The purpose of this collection is to bring together representative examples of the most recent work that is taking an understanding of children and childhood in new directions. The two key overarching themes are diversity: social, economic, geographical, and cultural; and agency: the need to see children in industrial England as participants - even protagonists - in the process of historical change, not simply as passive recipients or victims. Contributors address such crucial subjects as the varied experience of work; poverty and apprenticeship; institutional care; the political voice of children; child sexual abuse; and children and education. This volume, therefore, includes some of the best, innovative work on the history of children and childhood currently being written by both younger and established scholars.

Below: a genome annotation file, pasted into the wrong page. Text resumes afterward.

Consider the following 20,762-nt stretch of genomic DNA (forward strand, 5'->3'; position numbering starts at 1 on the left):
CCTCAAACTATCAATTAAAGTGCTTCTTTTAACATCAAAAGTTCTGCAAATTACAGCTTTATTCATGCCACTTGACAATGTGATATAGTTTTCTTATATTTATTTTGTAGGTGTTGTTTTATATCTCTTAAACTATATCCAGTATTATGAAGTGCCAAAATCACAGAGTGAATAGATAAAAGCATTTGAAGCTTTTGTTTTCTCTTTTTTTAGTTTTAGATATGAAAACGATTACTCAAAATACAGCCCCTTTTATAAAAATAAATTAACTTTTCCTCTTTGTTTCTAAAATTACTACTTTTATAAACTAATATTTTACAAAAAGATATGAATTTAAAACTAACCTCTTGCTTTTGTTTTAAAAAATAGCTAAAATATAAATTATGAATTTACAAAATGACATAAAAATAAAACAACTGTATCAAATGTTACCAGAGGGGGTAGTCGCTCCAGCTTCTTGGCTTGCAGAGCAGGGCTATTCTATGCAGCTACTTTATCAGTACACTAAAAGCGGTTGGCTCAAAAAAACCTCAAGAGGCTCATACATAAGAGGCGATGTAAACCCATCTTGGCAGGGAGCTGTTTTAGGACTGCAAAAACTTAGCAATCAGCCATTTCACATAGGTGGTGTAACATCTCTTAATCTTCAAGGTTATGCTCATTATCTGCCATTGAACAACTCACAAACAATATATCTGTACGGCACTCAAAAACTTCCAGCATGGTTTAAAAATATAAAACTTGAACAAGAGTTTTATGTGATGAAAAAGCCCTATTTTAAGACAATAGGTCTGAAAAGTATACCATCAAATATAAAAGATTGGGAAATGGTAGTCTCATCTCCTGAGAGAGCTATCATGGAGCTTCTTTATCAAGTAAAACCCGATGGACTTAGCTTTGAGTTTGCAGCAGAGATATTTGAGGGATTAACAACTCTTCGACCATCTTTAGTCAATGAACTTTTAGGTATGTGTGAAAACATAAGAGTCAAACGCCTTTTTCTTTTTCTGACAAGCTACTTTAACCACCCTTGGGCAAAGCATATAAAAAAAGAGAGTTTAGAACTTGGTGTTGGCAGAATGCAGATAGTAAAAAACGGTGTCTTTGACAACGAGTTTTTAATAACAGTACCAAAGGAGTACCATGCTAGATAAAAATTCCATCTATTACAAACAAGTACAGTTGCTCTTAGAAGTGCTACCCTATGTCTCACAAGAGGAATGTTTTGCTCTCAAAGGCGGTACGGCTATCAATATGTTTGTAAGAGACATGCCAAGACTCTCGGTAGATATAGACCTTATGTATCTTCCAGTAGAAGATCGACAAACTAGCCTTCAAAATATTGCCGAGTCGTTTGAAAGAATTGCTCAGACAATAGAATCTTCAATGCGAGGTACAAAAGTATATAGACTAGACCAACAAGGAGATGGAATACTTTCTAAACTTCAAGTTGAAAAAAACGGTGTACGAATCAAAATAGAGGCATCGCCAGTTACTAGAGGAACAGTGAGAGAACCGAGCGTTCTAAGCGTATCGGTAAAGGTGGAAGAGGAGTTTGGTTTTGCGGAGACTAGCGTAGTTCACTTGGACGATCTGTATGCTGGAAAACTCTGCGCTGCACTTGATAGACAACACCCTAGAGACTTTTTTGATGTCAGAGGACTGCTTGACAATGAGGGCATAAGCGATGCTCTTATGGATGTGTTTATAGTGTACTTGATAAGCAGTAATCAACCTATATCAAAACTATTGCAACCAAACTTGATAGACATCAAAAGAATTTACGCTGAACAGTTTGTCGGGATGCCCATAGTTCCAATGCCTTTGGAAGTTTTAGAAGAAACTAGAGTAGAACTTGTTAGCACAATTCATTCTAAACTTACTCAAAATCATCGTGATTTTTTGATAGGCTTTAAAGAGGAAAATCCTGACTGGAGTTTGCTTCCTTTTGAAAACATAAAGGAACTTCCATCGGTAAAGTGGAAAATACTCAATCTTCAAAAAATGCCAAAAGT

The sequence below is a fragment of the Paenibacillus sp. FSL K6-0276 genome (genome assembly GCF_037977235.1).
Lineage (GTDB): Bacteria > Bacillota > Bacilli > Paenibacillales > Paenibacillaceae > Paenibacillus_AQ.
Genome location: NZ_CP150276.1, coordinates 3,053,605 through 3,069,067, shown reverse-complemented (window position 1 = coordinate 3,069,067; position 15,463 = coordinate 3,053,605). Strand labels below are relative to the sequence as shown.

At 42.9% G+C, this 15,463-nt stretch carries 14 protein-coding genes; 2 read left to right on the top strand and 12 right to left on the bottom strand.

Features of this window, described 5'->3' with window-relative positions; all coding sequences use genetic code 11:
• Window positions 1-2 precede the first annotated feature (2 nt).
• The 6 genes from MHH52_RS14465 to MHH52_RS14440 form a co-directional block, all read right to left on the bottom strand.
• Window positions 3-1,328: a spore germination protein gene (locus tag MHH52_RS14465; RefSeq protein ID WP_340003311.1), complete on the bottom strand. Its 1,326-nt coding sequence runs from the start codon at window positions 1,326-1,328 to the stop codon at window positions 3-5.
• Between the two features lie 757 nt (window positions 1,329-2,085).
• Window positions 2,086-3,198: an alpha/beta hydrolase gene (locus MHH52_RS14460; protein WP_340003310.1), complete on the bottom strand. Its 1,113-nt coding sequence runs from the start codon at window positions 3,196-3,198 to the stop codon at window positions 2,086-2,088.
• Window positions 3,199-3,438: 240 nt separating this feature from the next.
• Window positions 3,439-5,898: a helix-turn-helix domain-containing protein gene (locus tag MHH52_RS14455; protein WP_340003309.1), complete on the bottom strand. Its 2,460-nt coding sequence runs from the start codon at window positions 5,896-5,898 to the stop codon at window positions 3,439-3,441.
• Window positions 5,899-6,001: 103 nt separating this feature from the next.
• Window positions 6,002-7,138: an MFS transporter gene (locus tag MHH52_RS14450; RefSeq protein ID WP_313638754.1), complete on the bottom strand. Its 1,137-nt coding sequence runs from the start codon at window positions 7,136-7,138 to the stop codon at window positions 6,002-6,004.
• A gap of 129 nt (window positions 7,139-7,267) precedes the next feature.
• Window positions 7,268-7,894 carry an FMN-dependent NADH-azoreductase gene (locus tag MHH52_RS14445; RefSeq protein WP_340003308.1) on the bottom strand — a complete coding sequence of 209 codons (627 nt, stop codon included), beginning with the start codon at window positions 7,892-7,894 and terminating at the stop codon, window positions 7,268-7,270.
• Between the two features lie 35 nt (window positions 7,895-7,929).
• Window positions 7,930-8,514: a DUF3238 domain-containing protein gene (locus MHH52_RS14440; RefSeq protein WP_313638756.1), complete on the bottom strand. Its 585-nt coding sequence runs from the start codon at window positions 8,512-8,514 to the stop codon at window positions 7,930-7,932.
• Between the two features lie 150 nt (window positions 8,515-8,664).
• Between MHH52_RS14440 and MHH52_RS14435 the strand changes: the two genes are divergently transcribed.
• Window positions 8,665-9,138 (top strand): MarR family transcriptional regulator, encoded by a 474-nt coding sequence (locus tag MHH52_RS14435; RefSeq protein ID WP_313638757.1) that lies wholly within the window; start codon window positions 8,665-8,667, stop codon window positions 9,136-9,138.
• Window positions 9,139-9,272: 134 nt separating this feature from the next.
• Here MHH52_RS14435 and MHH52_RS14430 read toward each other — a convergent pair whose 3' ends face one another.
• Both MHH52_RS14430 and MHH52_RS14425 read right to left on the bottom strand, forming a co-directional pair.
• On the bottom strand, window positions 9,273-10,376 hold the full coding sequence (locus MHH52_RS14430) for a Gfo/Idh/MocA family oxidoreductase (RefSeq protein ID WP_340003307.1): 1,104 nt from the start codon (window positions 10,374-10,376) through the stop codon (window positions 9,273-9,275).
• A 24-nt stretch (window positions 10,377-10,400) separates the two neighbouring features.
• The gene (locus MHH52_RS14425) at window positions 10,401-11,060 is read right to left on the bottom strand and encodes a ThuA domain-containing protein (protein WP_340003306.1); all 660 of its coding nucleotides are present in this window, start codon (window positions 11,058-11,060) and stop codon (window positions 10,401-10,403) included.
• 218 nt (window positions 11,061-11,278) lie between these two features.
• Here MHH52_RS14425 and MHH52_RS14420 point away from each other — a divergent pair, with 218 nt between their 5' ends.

'This well-written book successfully accesses the experiences of child labourers via a range of clearly conveyed topics and previously underutilised or overlooked historical resources. It allows for a comprehensive outlook on the childhood experience of the labouring population between 1750-1914 and effectively evaluates the autonomy afforded to and exercised by these children, thus characterising them as active participants in the economic and social transitions of the time.' Centre for Medical Humanities 'All of the essays in the collection are solidly rooted in both secondary and primary sources, and are written in an approachable prose style… a worthwhile addition to its field.' EH-Net 'Childhood and Child Labour in Industrial England, 1750-1914 provides a nuanced and sophisticated analysis of children working in industrializing Britain. … insightful and well-researched …' Journal of the History of Childhood and Youth 'This is a very solid collection: the chapters all rest on a good base of empirical research - ranging from trial evidence, the records of local government and charitable institutions and parliamentary reports, through autobiographies, newspapers and photographs; all are well presented, and most add significant new elements to the authors' extant published work.' Family and Community History 'Nigel Goose and Katrina Honeyman's book is a very substantial collection of essays by twelve social historians … [The book] provide[s] welcome evidence of the current liveliness and industry in the field of modern childhood studies. [It] show[s] the rigorous research standards of a circle of historians … [It is] founded on an envious command of a large secondary literature.' History